Activities, History and museums
Minami-za (南座, Minami-za) is the primary kabuki theatre in Kyoto, Japan. It was founded in 1610 as Shijō Minami-za. The current building with 1,086 seats was built in 1929.
Minami-za is one of the earliest of the seven officially licensed Kabuki theaters built in the early Edo period (1615-1623) in the Shijo Kawara area in Kyoto, even before Tokyo and Osaka.
The current Minami-za theater was built in 1929 in the architectural style of the Momoyama period, with a gabled roof and a traditional turret marking the official approval of the government. In 1991, after the end of the Showa period, the interior was drastically refurbished and modern stage mechanism was installed.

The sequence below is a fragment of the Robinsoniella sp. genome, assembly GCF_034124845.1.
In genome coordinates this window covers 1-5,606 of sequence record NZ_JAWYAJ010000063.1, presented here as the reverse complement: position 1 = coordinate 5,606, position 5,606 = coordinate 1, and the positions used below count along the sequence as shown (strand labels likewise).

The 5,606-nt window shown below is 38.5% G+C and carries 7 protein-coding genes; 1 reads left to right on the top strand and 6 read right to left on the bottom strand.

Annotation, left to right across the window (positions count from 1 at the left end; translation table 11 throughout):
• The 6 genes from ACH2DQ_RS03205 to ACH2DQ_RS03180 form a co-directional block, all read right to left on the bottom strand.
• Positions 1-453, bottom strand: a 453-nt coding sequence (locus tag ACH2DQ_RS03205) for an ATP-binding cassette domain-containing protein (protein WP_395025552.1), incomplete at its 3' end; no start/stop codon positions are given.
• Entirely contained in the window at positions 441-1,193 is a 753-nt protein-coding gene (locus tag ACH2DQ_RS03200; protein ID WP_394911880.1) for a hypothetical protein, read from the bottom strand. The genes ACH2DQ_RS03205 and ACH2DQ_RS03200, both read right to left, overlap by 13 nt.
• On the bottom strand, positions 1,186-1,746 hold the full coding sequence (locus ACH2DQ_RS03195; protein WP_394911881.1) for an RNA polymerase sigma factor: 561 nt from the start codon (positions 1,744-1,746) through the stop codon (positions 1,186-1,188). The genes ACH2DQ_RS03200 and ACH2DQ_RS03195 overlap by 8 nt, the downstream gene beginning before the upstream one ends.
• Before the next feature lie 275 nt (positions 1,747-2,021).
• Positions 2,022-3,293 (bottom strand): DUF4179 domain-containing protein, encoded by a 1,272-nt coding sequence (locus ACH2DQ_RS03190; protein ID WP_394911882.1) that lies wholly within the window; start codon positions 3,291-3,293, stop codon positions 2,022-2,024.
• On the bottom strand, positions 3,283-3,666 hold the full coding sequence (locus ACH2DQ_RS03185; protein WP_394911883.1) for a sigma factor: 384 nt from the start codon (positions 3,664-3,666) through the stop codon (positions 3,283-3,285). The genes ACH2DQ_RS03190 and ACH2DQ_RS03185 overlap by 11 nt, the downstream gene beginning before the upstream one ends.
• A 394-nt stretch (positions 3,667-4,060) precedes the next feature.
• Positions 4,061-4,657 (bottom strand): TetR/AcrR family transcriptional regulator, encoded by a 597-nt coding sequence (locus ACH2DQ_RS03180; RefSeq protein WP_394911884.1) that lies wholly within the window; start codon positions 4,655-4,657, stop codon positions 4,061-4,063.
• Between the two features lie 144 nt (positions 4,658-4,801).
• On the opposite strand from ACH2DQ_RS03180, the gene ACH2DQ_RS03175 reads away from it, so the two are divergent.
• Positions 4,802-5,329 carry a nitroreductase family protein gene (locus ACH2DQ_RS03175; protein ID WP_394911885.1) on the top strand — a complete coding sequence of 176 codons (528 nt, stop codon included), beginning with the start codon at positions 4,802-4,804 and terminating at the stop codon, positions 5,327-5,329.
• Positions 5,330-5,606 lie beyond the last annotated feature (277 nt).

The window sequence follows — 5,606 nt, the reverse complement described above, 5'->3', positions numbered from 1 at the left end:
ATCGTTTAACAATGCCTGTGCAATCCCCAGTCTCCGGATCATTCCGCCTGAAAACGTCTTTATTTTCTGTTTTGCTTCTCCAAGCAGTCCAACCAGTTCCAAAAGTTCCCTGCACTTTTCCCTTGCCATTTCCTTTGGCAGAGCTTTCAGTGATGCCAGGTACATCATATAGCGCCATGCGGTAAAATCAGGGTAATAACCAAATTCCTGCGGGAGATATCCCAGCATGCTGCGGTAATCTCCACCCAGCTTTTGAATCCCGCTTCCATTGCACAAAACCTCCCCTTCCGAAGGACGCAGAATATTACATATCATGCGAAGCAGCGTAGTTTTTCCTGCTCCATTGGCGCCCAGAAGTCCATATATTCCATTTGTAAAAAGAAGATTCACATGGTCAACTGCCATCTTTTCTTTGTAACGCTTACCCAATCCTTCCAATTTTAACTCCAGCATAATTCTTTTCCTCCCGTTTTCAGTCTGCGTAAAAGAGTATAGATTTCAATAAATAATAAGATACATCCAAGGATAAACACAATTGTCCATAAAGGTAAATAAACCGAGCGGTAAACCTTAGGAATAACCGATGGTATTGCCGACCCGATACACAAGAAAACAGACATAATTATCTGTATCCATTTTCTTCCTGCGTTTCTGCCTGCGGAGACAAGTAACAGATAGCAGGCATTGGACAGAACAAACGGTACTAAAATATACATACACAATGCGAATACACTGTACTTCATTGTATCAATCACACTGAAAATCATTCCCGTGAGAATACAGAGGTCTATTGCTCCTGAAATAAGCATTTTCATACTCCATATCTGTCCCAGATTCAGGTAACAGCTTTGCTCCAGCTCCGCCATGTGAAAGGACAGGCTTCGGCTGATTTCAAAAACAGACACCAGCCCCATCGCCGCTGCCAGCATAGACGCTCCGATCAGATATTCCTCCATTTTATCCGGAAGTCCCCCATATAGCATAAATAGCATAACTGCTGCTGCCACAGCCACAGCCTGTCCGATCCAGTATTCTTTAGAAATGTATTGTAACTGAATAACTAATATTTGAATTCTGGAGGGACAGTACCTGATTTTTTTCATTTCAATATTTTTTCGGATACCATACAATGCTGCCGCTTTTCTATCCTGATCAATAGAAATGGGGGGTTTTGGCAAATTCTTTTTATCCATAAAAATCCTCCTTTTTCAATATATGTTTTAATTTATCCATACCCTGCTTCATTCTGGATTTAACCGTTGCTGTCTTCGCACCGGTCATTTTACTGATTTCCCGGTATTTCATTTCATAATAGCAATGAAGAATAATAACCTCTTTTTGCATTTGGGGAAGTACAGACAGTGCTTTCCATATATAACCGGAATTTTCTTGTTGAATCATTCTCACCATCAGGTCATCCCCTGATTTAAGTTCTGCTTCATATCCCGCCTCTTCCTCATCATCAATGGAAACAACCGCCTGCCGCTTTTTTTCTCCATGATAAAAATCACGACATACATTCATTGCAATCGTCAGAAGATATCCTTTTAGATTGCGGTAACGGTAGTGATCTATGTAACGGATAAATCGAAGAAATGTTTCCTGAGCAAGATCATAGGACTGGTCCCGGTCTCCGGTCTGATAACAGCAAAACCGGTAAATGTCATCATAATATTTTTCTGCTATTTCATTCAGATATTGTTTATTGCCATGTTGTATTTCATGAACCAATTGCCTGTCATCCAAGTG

In 1996, Minami-za was registered as a Japanese Tangible Cultural Property in respects to its historical architectural value in connection to the city of Kyoto.
The stage employs unique stagecraft tricks used in Japanese Kabuki theater such as Hanamichi (runway stage), Seri (trap-door lift stage mechanism), and Mawari-butai (revolving stage), all of which were invented in playhouses during Edo period.